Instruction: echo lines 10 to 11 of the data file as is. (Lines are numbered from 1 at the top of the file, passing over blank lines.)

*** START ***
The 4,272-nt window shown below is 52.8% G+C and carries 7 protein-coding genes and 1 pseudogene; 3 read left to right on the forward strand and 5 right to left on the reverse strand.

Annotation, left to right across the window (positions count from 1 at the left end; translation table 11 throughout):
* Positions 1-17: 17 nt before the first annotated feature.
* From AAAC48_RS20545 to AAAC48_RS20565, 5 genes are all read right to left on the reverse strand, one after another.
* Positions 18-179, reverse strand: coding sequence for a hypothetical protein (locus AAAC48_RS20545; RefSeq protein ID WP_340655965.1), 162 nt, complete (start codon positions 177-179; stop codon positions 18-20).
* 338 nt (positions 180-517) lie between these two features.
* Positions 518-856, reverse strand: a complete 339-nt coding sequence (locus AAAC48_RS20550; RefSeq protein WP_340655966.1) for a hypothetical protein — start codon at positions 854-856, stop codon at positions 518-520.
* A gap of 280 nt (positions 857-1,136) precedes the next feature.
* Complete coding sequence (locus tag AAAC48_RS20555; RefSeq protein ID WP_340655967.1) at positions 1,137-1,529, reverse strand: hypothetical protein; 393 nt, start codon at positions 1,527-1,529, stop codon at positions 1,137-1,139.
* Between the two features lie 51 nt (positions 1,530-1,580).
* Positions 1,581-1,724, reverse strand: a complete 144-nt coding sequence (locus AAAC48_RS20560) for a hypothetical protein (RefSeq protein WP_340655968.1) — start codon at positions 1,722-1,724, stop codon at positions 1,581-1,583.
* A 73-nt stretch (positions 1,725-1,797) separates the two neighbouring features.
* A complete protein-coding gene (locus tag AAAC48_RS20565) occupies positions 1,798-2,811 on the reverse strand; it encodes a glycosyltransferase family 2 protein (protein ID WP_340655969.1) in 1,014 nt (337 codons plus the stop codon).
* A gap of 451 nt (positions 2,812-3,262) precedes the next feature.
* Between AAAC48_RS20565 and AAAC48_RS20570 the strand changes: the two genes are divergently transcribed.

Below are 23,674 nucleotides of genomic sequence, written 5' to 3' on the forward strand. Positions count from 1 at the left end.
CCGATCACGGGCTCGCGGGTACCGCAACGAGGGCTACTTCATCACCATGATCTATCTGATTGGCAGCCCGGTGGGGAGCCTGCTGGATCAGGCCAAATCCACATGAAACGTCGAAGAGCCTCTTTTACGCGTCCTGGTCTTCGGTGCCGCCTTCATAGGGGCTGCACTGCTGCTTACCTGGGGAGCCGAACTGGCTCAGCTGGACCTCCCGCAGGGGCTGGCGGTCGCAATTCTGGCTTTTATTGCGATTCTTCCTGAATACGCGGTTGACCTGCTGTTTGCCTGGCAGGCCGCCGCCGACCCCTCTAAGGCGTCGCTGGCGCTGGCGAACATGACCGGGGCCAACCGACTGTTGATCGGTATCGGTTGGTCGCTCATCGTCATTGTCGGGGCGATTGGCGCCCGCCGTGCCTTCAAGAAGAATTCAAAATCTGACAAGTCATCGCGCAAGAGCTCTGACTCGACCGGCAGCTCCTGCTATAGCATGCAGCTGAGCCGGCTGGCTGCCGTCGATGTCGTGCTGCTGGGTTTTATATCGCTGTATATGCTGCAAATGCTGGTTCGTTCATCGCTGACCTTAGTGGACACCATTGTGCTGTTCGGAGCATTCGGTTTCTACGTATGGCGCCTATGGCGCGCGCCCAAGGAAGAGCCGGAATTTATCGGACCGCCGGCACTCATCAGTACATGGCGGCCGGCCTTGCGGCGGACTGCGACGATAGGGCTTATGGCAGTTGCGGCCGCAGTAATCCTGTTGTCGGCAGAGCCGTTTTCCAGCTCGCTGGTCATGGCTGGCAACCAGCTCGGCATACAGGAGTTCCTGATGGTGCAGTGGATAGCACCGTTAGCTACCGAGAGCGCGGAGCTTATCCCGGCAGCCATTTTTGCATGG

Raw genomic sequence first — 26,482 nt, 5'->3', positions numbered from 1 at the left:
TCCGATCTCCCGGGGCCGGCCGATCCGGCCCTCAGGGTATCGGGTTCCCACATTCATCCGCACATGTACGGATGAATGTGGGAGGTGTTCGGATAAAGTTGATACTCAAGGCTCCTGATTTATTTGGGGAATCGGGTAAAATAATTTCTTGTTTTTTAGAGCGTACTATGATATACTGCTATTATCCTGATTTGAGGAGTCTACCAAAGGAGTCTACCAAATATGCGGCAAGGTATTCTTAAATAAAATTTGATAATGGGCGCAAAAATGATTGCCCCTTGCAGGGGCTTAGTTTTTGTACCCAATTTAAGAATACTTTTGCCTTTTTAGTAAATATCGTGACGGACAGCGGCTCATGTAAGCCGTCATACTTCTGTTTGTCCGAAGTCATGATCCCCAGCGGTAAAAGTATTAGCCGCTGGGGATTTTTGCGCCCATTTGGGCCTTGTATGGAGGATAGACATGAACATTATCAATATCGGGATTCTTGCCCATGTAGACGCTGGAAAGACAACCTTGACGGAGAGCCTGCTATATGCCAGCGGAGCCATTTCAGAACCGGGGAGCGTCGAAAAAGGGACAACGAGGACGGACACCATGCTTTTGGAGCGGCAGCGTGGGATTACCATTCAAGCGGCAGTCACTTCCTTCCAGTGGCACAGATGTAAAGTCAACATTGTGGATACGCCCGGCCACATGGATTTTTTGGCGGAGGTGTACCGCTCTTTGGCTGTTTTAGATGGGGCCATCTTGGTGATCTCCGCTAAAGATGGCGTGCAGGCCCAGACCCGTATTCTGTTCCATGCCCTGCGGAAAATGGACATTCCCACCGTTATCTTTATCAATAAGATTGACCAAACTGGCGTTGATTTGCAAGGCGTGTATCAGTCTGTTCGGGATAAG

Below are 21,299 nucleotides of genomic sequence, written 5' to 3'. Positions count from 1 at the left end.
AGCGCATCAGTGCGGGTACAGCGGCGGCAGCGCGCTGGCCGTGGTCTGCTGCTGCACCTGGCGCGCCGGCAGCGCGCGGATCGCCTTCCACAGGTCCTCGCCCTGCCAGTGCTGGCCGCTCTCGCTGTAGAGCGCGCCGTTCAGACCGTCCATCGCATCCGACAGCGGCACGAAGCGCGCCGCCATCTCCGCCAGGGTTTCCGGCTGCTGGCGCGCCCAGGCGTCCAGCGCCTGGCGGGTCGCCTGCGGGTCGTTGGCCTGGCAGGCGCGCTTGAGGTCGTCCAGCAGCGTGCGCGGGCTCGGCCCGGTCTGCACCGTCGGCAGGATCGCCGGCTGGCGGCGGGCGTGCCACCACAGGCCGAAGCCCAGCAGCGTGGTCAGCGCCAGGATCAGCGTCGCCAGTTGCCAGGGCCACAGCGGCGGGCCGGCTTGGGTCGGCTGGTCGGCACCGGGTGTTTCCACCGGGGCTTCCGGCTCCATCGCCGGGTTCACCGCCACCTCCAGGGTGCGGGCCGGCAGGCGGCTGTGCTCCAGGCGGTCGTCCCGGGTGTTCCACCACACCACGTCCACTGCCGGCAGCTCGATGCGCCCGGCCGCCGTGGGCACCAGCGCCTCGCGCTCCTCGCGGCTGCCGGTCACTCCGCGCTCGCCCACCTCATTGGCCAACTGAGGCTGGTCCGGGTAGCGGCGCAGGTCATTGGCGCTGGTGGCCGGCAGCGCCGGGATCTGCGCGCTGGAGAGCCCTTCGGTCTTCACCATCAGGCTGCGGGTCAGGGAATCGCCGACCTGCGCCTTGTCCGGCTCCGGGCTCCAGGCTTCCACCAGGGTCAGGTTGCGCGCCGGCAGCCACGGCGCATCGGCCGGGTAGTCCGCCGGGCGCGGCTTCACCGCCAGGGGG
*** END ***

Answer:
* Between the two features lie 51 nt (positions 1,530-1,580).
* Positions 1,581-1,724, reverse strand: a complete 144-nt coding sequence (locus AAAC48_RS20560) for a hypothetical protein (RefSeq protein WP_340655968.1) — start codon at positions 1,722-1,724, stop codon at positions 1,581-1,583.